A review of Chapter One of Sam Harris, Waking Up: Preliminary questions

I recently read Chapter One of Sam Harris’s forthcoming book, Waking Up: A Guide to Spirituality Without Religion and found myself thinking, ‘This may not end up being an excellent book, but for all that it is an important and prescient one.’ (You can read Chapter One here on his website.)

Harris’s principal question, which goes unstated though is everywhere assumed, is as follows: how is it possible to experience a form of non-ordinary consciousness that is (a) ‘north’ of ordinary consciousness, (b) consistent with our best scientific understanding, and yet is (c) ‘south’ of religious doctrine and dogma? This seems to me one of the most pressing and vexing questions of our time. This is why I called the book important and prescient.

Based solely on what I’ve read so far, I believe there are three sub-questions that I’m not sure he can suitably answer:

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Truthfulness in philosophizing

I have come to believe that the two virtues required for anyone to philosophize with me are truthfulness and courage. Often, I have spoken of bravery, so this virtue can be put off to the side in this post in order to consider truthfulness on its own.

Truthfulness involves putting a desire to know something about oneself–whatever that something should turn out to be–above the desire to be pleased with oneself or be flattered by others. For instance, I would want to know that I’ve been envious on a certain occasion and to examine why this was so rather than simply continue to believe that I’m always full of admiration and praise. Or I would want to get right that I have tended to be timid or am prone to being irritable on such and such occasions for getting this right takes precedence over indulging myself.

Indeed, truthfulness, teaching me to be accurate with myself regardless of what I learn about myself, lending support to my desire to get a better view of myself however ugly that view may initially appear, is opposed to self-deception. People deceive themselves that they do not lie or have never betrayed their friends; that they love humankind when they really loathe it; that they are compassionate when they are abominably cruel; that they are trusting when they are suspicious or generous when they are miserly. Self-deception is so loathsome because it stands in the way of our confronting what vices we have, what misperceptions cloud our view of things, with the unfortunate result that we cannot overcome these vices. Self-deception, itself a vice, won’t let us free ourselves from the vices it insists upon hiding.

Socrates’s first move was to show his interlocutors that they were deceived about what they knew. Truthfulness was required of each to examine this, to admit the painful yet powerful conclusion, and to continue–even or rather especially after this insight–to keep looking–for what? For what else but the truth.

 

The Good Life and Sustaining Life: Day 1. The Question of the Good Life

The renouncer.– What does the renouncer do? He strives for a higher world, he wants to fly further and higher than all affirmers–he throws away much that would encumber his flight, including some things that are not valueless, not disagreeable to him: he sacrifices it to his desire for the heights.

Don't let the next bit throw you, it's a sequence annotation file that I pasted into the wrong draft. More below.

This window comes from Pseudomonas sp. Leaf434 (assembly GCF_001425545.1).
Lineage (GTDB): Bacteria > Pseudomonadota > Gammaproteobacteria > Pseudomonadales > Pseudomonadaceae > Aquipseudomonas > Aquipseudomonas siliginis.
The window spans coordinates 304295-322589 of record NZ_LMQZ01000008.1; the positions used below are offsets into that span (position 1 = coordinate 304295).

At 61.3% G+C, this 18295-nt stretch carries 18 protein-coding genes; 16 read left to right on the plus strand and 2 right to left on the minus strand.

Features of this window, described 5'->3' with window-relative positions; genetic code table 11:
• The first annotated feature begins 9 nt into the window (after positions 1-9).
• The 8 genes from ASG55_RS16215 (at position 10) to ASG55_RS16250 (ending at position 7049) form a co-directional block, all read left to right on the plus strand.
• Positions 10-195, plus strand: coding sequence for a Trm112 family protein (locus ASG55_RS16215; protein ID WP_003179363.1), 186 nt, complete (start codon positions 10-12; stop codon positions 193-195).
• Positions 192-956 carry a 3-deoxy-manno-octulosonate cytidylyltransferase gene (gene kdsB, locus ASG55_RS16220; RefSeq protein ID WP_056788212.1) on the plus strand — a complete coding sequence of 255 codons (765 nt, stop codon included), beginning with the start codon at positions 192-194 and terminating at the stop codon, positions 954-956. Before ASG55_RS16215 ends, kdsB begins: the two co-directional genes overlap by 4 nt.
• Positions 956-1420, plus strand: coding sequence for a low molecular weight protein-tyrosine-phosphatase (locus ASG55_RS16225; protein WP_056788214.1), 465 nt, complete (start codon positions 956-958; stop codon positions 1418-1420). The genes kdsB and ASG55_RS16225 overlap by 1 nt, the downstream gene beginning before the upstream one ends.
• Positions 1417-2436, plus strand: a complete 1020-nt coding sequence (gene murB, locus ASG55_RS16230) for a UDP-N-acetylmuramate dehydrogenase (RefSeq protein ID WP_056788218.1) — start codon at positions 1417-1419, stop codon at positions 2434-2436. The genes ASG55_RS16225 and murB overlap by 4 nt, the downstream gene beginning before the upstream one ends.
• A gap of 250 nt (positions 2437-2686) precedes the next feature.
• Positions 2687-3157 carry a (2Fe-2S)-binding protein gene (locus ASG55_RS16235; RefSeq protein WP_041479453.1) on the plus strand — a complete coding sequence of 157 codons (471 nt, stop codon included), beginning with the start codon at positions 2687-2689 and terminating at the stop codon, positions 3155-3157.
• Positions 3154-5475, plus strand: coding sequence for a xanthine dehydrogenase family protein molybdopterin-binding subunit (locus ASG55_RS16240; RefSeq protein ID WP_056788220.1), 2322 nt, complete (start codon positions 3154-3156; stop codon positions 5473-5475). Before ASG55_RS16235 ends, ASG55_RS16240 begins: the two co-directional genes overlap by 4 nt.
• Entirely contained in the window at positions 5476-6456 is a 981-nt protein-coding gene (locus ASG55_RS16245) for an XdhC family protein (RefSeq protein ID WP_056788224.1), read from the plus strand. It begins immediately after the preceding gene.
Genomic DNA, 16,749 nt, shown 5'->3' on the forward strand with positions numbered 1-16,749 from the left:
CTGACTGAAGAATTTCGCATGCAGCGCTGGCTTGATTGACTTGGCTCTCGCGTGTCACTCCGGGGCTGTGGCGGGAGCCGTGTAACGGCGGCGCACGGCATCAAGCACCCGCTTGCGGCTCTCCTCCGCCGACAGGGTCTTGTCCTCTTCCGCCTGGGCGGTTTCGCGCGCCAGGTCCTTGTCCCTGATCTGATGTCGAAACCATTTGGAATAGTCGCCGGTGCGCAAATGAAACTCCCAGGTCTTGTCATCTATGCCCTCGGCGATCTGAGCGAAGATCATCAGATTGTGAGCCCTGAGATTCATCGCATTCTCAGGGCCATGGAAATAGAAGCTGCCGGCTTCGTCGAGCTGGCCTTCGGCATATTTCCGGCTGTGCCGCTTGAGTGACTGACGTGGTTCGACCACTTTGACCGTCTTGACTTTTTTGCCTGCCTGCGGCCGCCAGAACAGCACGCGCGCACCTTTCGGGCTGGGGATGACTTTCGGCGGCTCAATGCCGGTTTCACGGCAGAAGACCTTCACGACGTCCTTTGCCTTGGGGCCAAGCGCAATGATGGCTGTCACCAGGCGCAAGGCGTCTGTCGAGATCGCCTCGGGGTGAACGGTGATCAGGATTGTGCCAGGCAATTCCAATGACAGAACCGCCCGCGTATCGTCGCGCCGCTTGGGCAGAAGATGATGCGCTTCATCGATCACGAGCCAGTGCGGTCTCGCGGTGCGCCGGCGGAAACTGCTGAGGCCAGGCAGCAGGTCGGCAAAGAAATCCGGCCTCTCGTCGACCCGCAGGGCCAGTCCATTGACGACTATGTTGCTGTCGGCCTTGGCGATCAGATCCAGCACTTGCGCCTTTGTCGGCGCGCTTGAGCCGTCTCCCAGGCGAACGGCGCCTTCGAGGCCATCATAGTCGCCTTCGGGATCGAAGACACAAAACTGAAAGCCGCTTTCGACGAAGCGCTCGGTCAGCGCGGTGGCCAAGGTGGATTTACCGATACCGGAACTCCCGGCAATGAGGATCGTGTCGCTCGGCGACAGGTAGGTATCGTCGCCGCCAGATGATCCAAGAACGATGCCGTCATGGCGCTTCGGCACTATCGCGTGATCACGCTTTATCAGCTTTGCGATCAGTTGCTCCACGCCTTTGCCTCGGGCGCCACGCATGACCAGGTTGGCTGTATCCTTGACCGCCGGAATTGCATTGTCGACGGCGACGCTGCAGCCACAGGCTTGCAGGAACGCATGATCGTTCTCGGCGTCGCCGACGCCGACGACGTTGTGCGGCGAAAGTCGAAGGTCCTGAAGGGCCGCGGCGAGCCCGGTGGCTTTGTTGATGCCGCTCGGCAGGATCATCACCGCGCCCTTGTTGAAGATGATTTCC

Nietzsche, The Gay Science

Higher and Lower: Distinction, Articulation, Renunciation

The hero of this guidebook is undoubtedly the lonesome Nietzsche, a philosopher not of his time. Lucky for us, he is of ours. For Nietzsche’s chief philosophical question is, ‘How to take flight from the ordinary in order to lead an extraordinary human life?’ Nietzsche was ruthlessly honest about what would be required of one who sought to live extraordinarily: nothing less than the ritual sacrifice of one’s prior existence.

Let us listen to him. If indeed one is to set off on a path through life, then one must begin by drawing the line: the area below marks out ‘the lower,’ that above ‘the higher.’ There is no other way.

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Utility of academic philosophy

Andrew Taggart:

The philosopher of science and prominent blogger Massimo Pigliucci suggests that there are at least three practical uses to which academic philosophy can be put: ethics, logic, and philosophical counseling. Of the last, he writes, ‘In a sense, philosophical counseling is a return to what Socrates was doing back in the streets of Athens two and a half millennia ago.’

Originally posted on Ask a Philosopher:

Joyce asked:

Give three examples of how academic philosophy is useful in the contemporary world.

Answer by Massimo Pigliucci

Let me begin by questioning the question (just like any good philosopher would do!). Why should academic philosophy be useful, and what do we mean by useful anyway? It is curious that the question of utility comes up in the context of philosophy, but not of most other — arguably equally ‘useless’ — academic fields. What is the usefulness to contemporary society of, say, studying literature, or music? Indeed, even much of the research in mathematics and science (those paragons of utility) conducted within the academy, is useless, in the sense of having no practical application. Yes, scientists’ excuse for getting multi-million dollar grants is that their research may, one day, as yet yield unforeseeable pragmatic payoffs. But as a matter of historical record, it doesn’t, and at any rate…

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